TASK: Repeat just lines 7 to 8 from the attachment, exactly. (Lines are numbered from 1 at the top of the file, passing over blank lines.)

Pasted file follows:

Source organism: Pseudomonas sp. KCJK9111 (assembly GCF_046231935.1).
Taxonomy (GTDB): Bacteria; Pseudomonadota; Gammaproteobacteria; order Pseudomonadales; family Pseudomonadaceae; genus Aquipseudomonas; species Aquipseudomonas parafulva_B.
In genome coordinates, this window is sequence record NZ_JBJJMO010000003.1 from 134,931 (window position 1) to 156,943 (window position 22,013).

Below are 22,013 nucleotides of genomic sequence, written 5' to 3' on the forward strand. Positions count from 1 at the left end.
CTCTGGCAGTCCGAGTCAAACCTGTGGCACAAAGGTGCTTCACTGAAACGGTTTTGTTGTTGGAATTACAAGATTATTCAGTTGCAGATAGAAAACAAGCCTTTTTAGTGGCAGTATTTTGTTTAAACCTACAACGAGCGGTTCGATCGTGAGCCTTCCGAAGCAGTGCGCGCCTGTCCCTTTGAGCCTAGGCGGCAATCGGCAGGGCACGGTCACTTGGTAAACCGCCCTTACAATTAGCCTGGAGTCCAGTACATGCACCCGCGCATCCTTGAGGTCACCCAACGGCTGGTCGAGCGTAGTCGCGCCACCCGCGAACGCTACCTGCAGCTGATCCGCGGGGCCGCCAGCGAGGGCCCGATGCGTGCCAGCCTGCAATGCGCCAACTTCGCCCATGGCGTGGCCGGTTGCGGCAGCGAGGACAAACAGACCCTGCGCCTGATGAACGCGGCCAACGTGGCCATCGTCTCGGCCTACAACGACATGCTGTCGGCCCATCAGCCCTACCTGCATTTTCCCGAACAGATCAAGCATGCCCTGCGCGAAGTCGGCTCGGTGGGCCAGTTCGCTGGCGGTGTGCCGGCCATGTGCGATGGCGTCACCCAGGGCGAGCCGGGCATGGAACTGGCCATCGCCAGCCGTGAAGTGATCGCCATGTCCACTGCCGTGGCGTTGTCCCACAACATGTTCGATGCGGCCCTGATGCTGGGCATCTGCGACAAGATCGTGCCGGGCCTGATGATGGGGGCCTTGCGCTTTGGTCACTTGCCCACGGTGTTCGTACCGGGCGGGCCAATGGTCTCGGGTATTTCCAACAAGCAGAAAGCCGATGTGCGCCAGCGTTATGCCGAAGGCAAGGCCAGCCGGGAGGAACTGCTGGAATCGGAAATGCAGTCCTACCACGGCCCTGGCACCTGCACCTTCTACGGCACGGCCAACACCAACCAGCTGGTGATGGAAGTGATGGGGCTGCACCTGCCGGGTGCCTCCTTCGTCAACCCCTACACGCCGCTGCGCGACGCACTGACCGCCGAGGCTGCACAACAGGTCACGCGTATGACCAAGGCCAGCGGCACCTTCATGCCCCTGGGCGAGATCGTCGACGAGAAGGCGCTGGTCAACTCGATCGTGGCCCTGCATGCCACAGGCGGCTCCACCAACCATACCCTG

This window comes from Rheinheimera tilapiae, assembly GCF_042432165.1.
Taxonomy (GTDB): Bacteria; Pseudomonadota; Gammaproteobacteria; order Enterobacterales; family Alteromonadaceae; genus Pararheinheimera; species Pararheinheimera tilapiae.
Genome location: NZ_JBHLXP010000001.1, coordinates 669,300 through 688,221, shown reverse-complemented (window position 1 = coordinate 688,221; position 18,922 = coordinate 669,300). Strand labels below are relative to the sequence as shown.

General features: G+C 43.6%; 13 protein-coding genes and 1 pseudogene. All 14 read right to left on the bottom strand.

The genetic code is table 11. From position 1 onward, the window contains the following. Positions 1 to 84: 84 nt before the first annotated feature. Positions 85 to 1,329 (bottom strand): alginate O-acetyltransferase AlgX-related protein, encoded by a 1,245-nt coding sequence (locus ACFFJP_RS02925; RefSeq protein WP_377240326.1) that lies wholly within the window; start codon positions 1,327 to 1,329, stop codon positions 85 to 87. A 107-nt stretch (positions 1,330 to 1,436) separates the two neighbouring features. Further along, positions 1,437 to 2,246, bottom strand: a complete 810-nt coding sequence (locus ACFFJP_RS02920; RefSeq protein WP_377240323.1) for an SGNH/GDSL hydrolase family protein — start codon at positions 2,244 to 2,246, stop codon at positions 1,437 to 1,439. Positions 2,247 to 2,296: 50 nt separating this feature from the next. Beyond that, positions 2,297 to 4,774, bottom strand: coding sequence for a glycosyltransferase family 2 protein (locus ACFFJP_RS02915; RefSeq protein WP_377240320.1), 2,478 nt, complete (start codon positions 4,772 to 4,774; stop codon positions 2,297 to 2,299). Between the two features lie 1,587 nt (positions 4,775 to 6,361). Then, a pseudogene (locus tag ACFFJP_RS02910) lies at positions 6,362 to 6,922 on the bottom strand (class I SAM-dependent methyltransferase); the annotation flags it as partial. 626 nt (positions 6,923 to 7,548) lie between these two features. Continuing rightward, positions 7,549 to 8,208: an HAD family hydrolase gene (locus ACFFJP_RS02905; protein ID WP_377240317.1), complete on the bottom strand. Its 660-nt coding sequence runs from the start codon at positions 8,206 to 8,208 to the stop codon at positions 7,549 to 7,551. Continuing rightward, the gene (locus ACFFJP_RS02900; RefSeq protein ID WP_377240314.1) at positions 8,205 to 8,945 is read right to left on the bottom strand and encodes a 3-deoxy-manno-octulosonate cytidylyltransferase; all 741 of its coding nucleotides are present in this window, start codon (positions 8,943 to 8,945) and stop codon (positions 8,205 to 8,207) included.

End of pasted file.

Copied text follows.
Taxonomy (GTDB): Bacteria; Pseudomonadota; Gammaproteobacteria; order Enterobacterales; family Alteromonadaceae; genus Pararheinheimera; species Pararheinheimera tilapiae.
Genome location: NZ_JBHLXP010000001.1, coordinates 669,300 through 688,221, shown reverse-complemented (window position 1 = coordinate 688,221; position 18,922 = coordinate 669,300). Strand labels below are relative to the sequence as shown.